Yesterday, Chelsea Market officially became part of Google. The tech giant owns the building, but interestingly as part of the deal it can’t do anything with the name or branding. As today’s Wall Street Journal reports, the building’s former owner — real-estate investment firm Jamestown — has retained all of the intellectual-property rights in order to (what else?) “develop other Chelsea Markets throughout the world.”
Thanks to the $2.4 billion Jamestown just pocketed from Google, the investment firm is now eyeing “a number of emerging neighborhoods” in both the U.S. and Europe that are similar to New York’s Chelsea and Meatpacking District. Per the Journal’s report, Jamestown expects to announce “at least one, perhaps two” new Chelsea Market locations by the end of 2018.
Jamestown didn’t just stumble into running one of the world’s most famous food halls by dumb luck; it has a solid track record when it comes to developing impressive buildings and retail spaces. It owns One Times Square (the building that does the New Year’s Eve ball drop), the rapidly gentrifying Industry City complex in Brooklyn, and Ghirardelli Square, the chocolatier’s former waterfront headquarters that’s now basically San Francisco’s Chelsea Market.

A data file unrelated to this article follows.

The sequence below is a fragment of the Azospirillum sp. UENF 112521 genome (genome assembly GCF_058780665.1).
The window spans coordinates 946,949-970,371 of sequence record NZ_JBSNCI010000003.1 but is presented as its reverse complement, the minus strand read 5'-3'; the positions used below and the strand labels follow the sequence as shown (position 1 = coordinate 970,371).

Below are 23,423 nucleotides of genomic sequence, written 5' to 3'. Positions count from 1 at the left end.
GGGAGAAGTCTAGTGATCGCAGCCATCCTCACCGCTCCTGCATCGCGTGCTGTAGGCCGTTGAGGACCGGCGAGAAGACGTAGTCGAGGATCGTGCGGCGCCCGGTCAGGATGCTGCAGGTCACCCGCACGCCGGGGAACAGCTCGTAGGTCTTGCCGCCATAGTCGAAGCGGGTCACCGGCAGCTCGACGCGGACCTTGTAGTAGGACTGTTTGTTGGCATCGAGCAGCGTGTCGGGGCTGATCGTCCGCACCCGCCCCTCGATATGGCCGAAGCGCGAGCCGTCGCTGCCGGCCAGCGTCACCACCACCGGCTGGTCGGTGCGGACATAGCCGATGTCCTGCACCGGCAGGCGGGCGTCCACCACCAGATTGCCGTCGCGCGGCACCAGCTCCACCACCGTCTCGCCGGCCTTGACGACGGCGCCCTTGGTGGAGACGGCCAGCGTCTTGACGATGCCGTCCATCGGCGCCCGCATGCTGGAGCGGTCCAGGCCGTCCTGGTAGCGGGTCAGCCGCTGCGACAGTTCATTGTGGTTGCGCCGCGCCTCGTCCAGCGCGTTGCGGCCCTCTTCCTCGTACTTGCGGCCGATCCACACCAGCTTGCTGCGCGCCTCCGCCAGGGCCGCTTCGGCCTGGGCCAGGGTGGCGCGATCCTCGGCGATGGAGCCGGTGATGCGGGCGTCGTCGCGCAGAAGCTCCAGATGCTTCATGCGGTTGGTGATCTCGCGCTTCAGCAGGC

The company clearly feels it’s onto something big with these massive, hulking food courts and work spaces — New York is now swimming in food halls, after all. (Brooklyn’s semi-remote Navy Yard, of all places, will soon have one of the city’s most sprawling.) Now, Jamestown seems to realize that other cities aren’t at New York’s saturation point. Meanwhile, here in New York, the Journal reports that Jamestown will continue managing the original Chelsea Market food hall as well, ensuring that it can control the brand’s main image however it sees fit.